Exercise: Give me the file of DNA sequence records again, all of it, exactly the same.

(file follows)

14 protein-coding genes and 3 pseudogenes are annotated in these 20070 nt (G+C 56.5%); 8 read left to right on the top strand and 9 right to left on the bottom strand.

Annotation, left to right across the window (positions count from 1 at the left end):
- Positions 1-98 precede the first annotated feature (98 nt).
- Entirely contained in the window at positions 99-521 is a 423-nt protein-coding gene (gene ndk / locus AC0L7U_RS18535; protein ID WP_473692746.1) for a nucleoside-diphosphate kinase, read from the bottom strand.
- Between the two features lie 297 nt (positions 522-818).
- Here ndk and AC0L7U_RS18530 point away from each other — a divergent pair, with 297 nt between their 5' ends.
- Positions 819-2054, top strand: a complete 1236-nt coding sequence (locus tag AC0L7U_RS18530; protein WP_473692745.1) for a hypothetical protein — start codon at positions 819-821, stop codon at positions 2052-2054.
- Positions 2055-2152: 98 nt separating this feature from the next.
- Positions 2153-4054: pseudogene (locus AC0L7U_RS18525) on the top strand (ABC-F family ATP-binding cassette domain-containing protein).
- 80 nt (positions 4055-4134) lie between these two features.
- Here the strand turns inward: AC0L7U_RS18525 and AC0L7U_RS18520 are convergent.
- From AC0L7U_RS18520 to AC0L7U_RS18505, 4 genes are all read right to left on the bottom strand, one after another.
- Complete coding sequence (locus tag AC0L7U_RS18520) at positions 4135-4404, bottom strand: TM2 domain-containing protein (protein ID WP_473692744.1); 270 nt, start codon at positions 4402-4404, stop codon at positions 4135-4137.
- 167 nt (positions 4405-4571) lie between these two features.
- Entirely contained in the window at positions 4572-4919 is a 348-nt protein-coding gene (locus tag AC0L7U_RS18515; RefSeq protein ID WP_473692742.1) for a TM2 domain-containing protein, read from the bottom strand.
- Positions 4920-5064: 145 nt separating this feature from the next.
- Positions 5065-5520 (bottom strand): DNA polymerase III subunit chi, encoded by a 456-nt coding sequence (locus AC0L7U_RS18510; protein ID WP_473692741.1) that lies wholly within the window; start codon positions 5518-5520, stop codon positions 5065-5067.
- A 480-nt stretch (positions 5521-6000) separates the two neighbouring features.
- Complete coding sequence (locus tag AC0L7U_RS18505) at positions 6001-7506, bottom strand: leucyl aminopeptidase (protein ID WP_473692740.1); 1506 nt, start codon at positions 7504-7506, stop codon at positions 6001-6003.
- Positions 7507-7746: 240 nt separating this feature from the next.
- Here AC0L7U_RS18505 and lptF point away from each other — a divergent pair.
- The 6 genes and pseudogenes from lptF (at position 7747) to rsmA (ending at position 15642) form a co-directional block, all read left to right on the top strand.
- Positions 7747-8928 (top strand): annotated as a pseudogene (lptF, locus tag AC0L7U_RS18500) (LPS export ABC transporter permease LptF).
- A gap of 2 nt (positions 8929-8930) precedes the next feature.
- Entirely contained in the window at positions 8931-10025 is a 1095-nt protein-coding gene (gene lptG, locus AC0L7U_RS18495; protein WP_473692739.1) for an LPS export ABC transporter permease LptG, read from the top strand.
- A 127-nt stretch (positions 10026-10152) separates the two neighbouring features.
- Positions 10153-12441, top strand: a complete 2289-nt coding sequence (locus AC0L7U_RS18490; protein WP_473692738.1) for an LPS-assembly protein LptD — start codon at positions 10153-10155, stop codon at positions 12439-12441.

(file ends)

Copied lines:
14 protein-coding genes and 3 pseudogenes are annotated in these 20070 nt (G+C 56.5%); 8 read left to right on the top strand and 9 right to left on the bottom strand.

Annotation, left to right across the window (positions count from 1 at the left end):
- Positions 1-98 precede the first annotated feature (98 nt).
- Entirely contained in the window at positions 99-521 is a 423-nt protein-coding gene (gene ndk / locus AC0L7U_RS18535; protein ID WP_473692746.1) for a nucleoside-diphosphate kinase, read from the bottom strand.
- Between the two features lie 297 nt (positions 522-818).
- Here ndk and AC0L7U_RS18530 point away from each other — a divergent pair, with 297 nt between their 5' ends.
- Positions 819-2054, top strand: a complete 1236-nt coding sequence (locus tag AC0L7U_RS18530; protein WP_473692745.1) for a hypothetical protein — start codon at positions 819-821, stop codon at positions 2052-2054.
- Positions 2055-2152: 98 nt separating this feature from the next.
- Positions 2153-4054: pseudogene (locus AC0L7U_RS18525) on the top strand (ABC-F family ATP-binding cassette domain-containing protein).
- 80 nt (positions 4055-4134) lie between these two features.
- Here the strand turns inward: AC0L7U_RS18525 and AC0L7U_RS18520 are convergent.
- From AC0L7U_RS18520 to AC0L7U_RS18505, 4 genes are all read right to left on the bottom strand, one after another.
- Complete coding sequence (locus tag AC0L7U_RS18520) at positions 4135-4404, bottom strand: TM2 domain-containing protein (protein ID WP_473692744.1); 270 nt, start codon at positions 4402-4404, stop codon at positions 4135-4137.
- 167 nt (positions 4405-4571) lie between these two features.
- Entirely contained in the window at positions 4572-4919 is a 348-nt protein-coding gene (locus tag AC0L7U_RS18515; RefSeq protein ID WP_473692742.1) for a TM2 domain-containing protein, read from the bottom strand.
- Positions 4920-5064: 145 nt separating this feature from the next.
- Positions 5065-5520 (bottom strand): DNA polymerase III subunit chi, encoded by a 456-nt coding sequence (locus AC0L7U_RS18510; protein ID WP_473692741.1) that lies wholly within the window; start codon positions 5518-5520, stop codon positions 5065-5067.
- A 480-nt stretch (positions 5521-6000) separates the two neighbouring features.
- Complete coding sequence (locus tag AC0L7U_RS18505) at positions 6001-7506, bottom strand: leucyl aminopeptidase (protein ID WP_473692740.1); 1506 nt, start codon at positions 7504-7506, stop codon at positions 6001-6003.
- Positions 7507-7746: 240 nt separating this feature from the next.
- Here AC0L7U_RS18505 and lptF point away from each other — a divergent pair.
- The 6 genes and pseudogenes from lptF (at position 7747) to rsmA (ending at position 15642) form a co-directional block, all read left to right on the top strand.
- Positions 7747-8928 (top strand): annotated as a pseudogene (lptF, locus tag AC0L7U_RS18500) (LPS export ABC transporter permease LptF).
- A gap of 2 nt (positions 8929-8930) precedes the next feature.
- Entirely contained in the window at positions 8931-10025 is a 1095-nt protein-coding gene (gene lptG, locus AC0L7U_RS18495; protein WP_473692739.1) for an LPS export ABC transporter permease LptG, read from the top strand.
- A 127-nt stretch (positions 10026-10152) separates the two neighbouring features.
- Positions 10153-12441, top strand: a complete 2289-nt coding sequence (locus AC0L7U_RS18490; protein WP_473692738.1) for an LPS-assembly protein LptD — start codon at positions 10153-10155, stop codon at positions 12439-12441.